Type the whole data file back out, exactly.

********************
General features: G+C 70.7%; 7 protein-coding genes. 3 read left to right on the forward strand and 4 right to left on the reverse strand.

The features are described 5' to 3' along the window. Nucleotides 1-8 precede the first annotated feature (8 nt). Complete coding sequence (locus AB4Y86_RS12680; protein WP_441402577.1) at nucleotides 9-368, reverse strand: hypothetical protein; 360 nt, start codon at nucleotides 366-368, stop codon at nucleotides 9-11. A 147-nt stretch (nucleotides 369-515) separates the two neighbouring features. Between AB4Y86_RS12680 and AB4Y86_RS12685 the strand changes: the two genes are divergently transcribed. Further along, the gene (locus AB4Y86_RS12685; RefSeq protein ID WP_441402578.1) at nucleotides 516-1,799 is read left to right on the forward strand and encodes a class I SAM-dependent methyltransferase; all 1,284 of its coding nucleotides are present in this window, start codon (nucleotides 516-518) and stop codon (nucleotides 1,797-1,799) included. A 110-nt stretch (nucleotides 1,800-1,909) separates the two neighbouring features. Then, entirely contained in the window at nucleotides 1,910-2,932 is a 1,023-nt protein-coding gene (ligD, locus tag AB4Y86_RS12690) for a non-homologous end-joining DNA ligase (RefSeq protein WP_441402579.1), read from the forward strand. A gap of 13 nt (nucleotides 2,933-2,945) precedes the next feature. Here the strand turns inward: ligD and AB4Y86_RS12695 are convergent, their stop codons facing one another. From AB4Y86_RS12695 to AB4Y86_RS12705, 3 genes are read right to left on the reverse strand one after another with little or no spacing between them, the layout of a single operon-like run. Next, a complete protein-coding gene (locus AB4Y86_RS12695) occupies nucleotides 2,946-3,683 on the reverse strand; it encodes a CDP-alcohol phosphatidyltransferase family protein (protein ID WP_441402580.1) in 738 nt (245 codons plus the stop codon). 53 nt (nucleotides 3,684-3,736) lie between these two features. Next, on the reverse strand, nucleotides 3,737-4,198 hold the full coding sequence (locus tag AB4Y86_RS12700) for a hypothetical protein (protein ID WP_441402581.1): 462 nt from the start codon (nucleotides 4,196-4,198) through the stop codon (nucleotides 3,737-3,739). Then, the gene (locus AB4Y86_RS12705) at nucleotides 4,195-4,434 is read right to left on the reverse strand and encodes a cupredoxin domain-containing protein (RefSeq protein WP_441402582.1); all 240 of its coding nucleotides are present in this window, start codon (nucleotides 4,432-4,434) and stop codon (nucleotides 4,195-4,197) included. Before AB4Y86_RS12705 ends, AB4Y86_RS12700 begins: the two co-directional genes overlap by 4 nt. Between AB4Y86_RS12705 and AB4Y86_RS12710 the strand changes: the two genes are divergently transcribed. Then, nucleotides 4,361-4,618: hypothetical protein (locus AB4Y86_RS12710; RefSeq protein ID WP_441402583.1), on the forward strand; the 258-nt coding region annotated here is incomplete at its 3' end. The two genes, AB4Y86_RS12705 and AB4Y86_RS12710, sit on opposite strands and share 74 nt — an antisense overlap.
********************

General features: G+C 70.7%; 7 protein-coding genes. 3 read left to right on the forward strand and 4 right to left on the reverse strand.

The features are described 5' to 3' along the window. Nucleotides 1-8 precede the first annotated feature (8 nt). Complete coding sequence (locus AB4Y86_RS12680; protein WP_441402577.1) at nucleotides 9-368, reverse strand: hypothetical protein; 360 nt, start codon at nucleotides 366-368, stop codon at nucleotides 9-11. A 147-nt stretch (nucleotides 369-515) separates the two neighbouring features. Between AB4Y86_RS12680 and AB4Y86_RS12685 the strand changes: the two genes are divergently transcribed. Further along, the gene (locus AB4Y86_RS12685; RefSeq protein ID WP_441402578.1) at nucleotides 516-1,799 is read left to right on the forward strand and encodes a class I SAM-dependent methyltransferase; all 1,284 of its coding nucleotides are present in this window, start codon (nucleotides 516-518) and stop codon (nucleotides 1,797-1,799) included. A 110-nt stretch (nucleotides 1,800-1,909) separates the two neighbouring features. Then, entirely contained in the window at nucleotides 1,910-2,932 is a 1,023-nt protein-coding gene (ligD, locus tag AB4Y86_RS12690) for a non-homologous end-joining DNA ligase (RefSeq protein WP_441402579.1), read from the forward strand. A gap of 13 nt (nucleotides 2,933-2,945) precedes the next feature. Here the strand turns inward: ligD and AB4Y86_RS12695 are convergent, their stop codons facing one another. From AB4Y86_RS12695 to AB4Y86_RS12705, 3 genes are read right to left on the reverse strand one after another with little or no spacing between them, the layout of a single operon-like run. Next, a complete protein-coding gene (locus AB4Y86_RS12695) occupies nucleotides 2,946-3,683 on the reverse strand; it encodes a CDP-alcohol phosphatidyltransferase family protein (protein ID WP_441402580.1) in 738 nt (245 codons plus the stop codon). 53 nt (nucleotides 3,684-3,736) lie between these two features. Next, on the reverse strand, nucleotides 3,737-4,198 hold the full coding sequence (locus tag AB4Y86_RS12700) for a hypothetical protein (protein ID WP_441402581.1): 462 nt from the start codon (nucleotides 4,196-4,198) through the stop codon (nucleotides 3,737-3,739). Then, the gene (locus AB4Y86_RS12705) at nucleotides 4,195-4,434 is read right to left on the reverse strand and encodes a cupredoxin domain-containing protein (RefSeq protein WP_441402582.1); all 240 of its coding nucleotides are present in this window, start codon (nucleotides 4,432-4,434) and stop codon (nucleotides 4,195-4,197) included. Before AB4Y86_RS12705 ends, AB4Y86_RS12700 begins: the two co-directional genes overlap by 4 nt. Between AB4Y86_RS12705 and AB4Y86_RS12710 the strand changes: the two genes are divergently transcribed. Then, nucleotides 4,361-4,618: hypothetical protein (locus AB4Y86_RS12710; RefSeq protein ID WP_441402583.1), on the forward strand; the 258-nt coding region annotated here is incomplete at its 3' end. The two genes, AB4Y86_RS12705 and AB4Y86_RS12710, sit on opposite strands and share 74 nt — an antisense overlap.